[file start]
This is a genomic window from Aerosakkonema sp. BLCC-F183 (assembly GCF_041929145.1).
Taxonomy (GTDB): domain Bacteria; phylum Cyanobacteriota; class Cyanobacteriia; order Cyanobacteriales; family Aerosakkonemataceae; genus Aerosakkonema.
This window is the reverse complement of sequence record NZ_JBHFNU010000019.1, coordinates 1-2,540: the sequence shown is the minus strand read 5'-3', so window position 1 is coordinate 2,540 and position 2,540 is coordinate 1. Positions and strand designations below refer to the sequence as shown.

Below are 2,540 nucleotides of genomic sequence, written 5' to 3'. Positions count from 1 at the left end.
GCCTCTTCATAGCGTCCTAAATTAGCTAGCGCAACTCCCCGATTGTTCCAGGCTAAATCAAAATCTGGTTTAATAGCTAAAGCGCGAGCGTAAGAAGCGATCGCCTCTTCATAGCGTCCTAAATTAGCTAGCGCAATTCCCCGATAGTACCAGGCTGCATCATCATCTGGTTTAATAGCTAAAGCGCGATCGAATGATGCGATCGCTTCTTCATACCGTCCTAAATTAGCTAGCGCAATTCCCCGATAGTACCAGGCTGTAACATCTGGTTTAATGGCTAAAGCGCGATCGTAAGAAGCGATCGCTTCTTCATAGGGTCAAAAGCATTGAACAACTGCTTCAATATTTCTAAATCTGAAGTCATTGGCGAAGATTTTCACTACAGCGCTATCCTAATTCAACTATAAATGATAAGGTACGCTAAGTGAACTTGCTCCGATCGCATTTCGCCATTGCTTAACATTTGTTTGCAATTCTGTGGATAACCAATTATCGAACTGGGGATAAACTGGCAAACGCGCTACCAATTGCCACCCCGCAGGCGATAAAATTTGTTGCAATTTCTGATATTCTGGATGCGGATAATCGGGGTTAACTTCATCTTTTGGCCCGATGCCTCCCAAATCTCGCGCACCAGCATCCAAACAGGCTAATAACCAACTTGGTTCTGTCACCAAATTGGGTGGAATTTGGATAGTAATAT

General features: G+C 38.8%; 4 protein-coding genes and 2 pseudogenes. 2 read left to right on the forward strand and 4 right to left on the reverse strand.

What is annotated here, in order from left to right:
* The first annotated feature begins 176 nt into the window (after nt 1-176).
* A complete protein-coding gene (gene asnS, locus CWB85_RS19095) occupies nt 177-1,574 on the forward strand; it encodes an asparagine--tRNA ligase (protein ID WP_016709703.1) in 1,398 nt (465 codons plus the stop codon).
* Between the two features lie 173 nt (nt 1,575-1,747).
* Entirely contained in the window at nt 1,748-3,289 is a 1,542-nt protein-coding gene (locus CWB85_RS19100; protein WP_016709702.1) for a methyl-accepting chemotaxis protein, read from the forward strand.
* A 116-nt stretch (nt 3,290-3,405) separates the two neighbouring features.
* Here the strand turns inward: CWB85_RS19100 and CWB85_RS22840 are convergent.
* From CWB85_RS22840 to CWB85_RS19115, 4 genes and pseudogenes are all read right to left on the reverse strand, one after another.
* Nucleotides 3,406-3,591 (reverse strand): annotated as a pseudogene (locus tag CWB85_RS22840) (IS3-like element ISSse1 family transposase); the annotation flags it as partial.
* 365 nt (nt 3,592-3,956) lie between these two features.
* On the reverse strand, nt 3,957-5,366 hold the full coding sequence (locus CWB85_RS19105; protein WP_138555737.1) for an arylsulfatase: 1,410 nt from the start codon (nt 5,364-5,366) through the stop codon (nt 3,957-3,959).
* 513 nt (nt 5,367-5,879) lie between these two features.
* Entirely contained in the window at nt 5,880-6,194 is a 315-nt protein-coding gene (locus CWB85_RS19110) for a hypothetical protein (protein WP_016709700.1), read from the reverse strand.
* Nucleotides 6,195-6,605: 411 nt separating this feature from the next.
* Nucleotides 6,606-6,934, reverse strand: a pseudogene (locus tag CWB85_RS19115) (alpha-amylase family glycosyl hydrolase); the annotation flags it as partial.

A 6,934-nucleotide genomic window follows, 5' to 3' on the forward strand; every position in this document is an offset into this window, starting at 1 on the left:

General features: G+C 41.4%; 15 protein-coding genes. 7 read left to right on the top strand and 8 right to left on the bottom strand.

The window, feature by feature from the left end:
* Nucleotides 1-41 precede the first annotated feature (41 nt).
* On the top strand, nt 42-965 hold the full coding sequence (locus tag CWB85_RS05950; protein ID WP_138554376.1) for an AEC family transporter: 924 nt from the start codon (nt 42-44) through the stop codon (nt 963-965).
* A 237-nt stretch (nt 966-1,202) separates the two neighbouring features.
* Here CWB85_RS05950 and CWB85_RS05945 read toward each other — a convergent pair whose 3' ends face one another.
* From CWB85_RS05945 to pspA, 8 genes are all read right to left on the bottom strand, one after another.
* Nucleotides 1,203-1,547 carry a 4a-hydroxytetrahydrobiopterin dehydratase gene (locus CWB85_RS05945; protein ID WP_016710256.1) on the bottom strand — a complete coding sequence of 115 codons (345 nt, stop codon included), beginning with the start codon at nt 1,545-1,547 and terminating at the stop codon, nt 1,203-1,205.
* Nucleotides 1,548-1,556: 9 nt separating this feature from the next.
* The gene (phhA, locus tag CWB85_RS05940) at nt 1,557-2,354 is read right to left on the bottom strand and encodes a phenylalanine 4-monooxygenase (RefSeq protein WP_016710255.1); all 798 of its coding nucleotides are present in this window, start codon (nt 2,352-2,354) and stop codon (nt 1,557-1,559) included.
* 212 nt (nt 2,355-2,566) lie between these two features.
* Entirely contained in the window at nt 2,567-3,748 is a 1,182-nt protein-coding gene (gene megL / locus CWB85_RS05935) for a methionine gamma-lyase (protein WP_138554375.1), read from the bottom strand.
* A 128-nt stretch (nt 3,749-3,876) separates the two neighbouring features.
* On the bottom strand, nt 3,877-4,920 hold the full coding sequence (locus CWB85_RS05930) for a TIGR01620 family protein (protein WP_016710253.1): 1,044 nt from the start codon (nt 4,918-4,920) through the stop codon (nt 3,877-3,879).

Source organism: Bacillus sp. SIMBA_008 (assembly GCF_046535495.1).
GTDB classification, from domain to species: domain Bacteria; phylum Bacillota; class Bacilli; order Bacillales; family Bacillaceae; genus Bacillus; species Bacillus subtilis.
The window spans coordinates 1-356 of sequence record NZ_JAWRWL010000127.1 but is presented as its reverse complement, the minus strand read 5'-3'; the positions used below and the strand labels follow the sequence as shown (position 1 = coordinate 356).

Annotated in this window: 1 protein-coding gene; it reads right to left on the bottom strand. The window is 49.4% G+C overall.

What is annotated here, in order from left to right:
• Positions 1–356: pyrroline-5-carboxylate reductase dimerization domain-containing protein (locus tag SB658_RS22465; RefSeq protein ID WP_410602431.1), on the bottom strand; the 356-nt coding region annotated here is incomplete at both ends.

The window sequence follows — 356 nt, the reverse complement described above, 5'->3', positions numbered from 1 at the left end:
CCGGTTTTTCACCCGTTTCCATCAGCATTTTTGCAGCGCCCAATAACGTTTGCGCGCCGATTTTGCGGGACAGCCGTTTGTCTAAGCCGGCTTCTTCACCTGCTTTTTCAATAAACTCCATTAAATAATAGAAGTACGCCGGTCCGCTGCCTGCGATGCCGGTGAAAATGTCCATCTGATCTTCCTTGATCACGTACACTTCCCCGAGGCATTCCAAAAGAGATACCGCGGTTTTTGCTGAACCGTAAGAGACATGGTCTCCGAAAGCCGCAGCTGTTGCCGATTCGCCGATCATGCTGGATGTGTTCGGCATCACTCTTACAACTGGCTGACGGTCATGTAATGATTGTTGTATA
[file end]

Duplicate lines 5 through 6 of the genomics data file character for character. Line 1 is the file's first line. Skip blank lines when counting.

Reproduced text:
GCCTCTTCATAGCGTCCTAAATTAGCTAGCGCAACTCCCCGATTGTTCCAGGCTAAATCAAAATCTGGTTTAATAGCTAAAGCGCGAGCGTAAGAAGCGATCGCCTCTTCATAGCGTCCTAAATTAGCTAGCGCAATTCCCCGATAGTACCAGGCTGCATCATCATCTGGTTTAATAGCTAAAGCGCGATCGAATGATGCGATCGCTTCTTCATACCGTCCTAAATTAGCTAGCGCAATTCCCCGATAGTACCAGGCTGTAACATCTGGTTTAATGGCTAAAGCGCGATCGTAAGAAGCGATCGCTTCTTCATAGGGTCAAAAGCATTGAACAACTGCTTCAATATTTCTAAATCTGAAGTCATTGGCGAAGATTTTCACTACAGCGCTATCCTAATTCAACTATAAATGATAAGGTACGCTAAGTGAACTTGCTCCGATCGCATTTCGCCATTGCTTAACATTTGTTTGCAATTCTGTGGATAACCAATTATCGAACTGGGGATAAACTGGCAAACGCGCTACCAATTGCCACCCCGCAGGCGATAAAATTTGTTGCAATTTCTGATATTCTGGATGCGGATAATCGGGGTTAACTTCATCTTTTGGCCCGATGCCTCCCAAATCTCGCGCACCAGCATCCAAACAGGCTAATAACCAACTTGGTTCTGTCACCAAATTGGGTGGAATTTGGATAGTAATAT

General features: G+C 38.8%; 4 protein-coding genes and 2 pseudogenes. 2 read left to right on the forward strand and 4 right to left on the reverse strand.